Most people experience back pain at one time or another in their lives. Regardless of when it occurs, back pain is a frustrating condition to deal with. Though you’ll want to have a doctor treat strong or sudden pain, there are some things you can do to mitigate day-to-day back pain. Whether your pain is the result of arthritis, an old injury, or just getting off the couch oddly, here are 5 things to try when your back is bothering you.
When your back aches with every movement, it’s tempting to lay down or move less to ease the pain. However, this can do more harm than good. Less movement means your back muscles have a chance to weaken, which means less support for your spine. Don’t try to overdo it with serious lifting or anything, but getting some walking in can help more than you may realize.
Proper posture is good for your lower back, because it can ease pressure there. If you need help keeping your posture, don’t be afraid to use tape, straps, or braces to do so. It may be difficult, but try not to slouch or push your chin forward. Most importantly, if you sit a lot, don’t forget to get up and take breaks. Short stretching or walking breaks can help you stay comfortable.
Core strength is important because it also helps support your back. Doing exercises and stretches to maintain that core strength can help relieve pain and prevent it in the long run. While morning stretching can help you prepare for your day, older adults may want to stretch in the afternoon after your body has naturally warmed up.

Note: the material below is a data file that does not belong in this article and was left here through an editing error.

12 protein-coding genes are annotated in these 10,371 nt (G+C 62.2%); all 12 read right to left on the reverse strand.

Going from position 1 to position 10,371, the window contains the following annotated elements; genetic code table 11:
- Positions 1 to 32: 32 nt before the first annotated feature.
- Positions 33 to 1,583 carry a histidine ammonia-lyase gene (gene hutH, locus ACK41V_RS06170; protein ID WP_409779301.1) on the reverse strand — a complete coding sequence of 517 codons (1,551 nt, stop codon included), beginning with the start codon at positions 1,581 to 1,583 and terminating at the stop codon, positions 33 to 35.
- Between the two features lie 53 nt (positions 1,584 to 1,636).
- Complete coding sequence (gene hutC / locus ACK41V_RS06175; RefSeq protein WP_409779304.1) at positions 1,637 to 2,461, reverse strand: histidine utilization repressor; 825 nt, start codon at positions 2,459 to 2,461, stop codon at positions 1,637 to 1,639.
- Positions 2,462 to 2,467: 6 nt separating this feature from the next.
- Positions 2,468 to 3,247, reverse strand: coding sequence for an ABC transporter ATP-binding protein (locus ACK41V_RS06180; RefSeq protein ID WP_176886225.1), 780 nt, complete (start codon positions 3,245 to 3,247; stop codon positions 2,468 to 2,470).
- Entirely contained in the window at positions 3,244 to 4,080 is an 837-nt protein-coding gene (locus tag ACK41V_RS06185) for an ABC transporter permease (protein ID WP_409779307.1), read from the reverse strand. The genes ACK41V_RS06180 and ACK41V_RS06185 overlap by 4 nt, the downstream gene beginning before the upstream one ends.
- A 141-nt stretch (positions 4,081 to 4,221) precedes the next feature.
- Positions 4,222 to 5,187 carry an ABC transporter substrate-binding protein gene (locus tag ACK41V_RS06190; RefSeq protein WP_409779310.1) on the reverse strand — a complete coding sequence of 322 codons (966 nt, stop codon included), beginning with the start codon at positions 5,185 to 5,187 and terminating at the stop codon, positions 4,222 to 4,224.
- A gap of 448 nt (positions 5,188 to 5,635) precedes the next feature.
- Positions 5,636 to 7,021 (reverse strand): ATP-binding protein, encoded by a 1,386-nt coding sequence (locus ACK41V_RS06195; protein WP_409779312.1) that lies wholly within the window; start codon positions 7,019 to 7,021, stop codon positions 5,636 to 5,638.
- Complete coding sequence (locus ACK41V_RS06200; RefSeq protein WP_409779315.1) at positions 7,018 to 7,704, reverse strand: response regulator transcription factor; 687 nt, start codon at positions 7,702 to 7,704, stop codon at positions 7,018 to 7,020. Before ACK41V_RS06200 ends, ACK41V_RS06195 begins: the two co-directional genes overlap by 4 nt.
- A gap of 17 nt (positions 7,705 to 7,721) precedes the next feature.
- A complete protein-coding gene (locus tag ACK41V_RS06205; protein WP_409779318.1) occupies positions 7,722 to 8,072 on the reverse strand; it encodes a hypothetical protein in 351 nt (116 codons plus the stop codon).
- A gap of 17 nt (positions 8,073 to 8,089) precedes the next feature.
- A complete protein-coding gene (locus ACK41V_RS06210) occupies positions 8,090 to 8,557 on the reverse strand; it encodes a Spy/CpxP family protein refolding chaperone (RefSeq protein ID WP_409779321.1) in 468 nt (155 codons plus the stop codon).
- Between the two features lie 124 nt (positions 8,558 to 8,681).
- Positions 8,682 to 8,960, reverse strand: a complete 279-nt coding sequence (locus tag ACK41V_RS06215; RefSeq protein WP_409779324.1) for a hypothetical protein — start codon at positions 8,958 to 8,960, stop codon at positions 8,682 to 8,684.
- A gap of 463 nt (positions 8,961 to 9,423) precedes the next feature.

It’s difficult to prescribe one over the other because there are so many different causes of back pain. Generally, ice helps calm inflammation, while heat can ease muscle stiffness or tightness. However, everyone is different, so you may respond to one better than the other. Just remember to give your skin and muscles a break—be careful not to apply either for more than 20 minutes at a time. Finally, there are also a number of topical ointments for pain, such as IcyHot or Biofreeze. These may help, but should not be used with ice packs or heating pads. For specific advice on your ailment, always consult your doctor.
If your back still hurts when you sit or lay down, you can also try a physical support. Placing a pillow or rolled up towel behind your lower back when you sit can provide extra support. Additionally, you can place one under your pelvis when laying down. This may provide a gentle stretch and help relieve pain.